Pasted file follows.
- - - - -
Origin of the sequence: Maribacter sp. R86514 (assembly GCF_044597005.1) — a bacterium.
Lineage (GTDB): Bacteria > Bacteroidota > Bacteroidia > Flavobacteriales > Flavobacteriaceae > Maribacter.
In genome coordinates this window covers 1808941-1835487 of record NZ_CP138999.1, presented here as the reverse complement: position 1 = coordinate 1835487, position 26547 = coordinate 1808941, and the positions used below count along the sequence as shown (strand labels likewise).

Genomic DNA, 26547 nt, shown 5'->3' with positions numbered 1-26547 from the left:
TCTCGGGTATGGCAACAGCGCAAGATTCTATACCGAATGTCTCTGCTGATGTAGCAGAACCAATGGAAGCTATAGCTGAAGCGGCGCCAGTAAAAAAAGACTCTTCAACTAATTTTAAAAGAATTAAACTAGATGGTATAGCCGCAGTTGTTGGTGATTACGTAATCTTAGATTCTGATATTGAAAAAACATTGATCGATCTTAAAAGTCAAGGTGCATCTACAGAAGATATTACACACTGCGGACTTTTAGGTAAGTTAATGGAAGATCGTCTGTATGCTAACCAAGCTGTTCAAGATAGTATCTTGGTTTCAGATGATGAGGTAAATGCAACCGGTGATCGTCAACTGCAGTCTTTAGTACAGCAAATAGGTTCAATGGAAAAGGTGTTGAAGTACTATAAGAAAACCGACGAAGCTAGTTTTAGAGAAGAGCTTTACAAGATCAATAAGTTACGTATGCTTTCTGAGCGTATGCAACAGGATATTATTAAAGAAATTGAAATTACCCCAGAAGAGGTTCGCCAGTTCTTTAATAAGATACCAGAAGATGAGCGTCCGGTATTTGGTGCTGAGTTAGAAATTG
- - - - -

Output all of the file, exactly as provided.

Origin of the sequence: Maribacter sp. R86514 (assembly GCF_044597005.1) — a bacterium.
Lineage (GTDB): Bacteria > Bacteroidota > Bacteroidia > Flavobacteriales > Flavobacteriaceae > Maribacter.
In genome coordinates this window covers 1808941-1835487 of record NZ_CP138999.1, presented here as the reverse complement: position 1 = coordinate 1835487, position 26547 = coordinate 1808941, and the positions used below count along the sequence as shown (strand labels likewise).

Genomic DNA, 26547 nt, shown 5'->3' with positions numbered 1-26547 from the left:
TCTCGGGTATGGCAACAGCGCAAGATTCTATACCGAATGTCTCTGCTGATGTAGCAGAACCAATGGAAGCTATAGCTGAAGCGGCGCCAGTAAAAAAAGACTCTTCAACTAATTTTAAAAGAATTAAACTAGATGGTATAGCCGCAGTTGTTGGTGATTACGTAATCTTAGATTCTGATATTGAAAAAACATTGATCGATCTTAAAAGTCAAGGTGCATCTACAGAAGATATTACACACTGCGGACTTTTAGGTAAGTTAATGGAAGATCGTCTGTATGCTAACCAAGCTGTTCAAGATAGTATCTTGGTTTCAGATGATGAGGTAAATGCAACCGGTGATCGTCAACTGCAGTCTTTAGTACAGCAAATAGGTTCAATGGAAAAGGTGTTGAAGTACTATAAGAAAACCGACGAAGCTAGTTTTAGAGAAGAGCTTTACAAGATCAATAAGTTACGTATGCTTTCTGAGCGTATGCAACAGGATATTATTAAAGAAATTGAAATTACCCCAGAAGAGGTTCGCCAGTTCTTTAATAAGATACCAGAAGATGAGCGTCCGGTATTTGGTGCTGAGTTAGAAATTG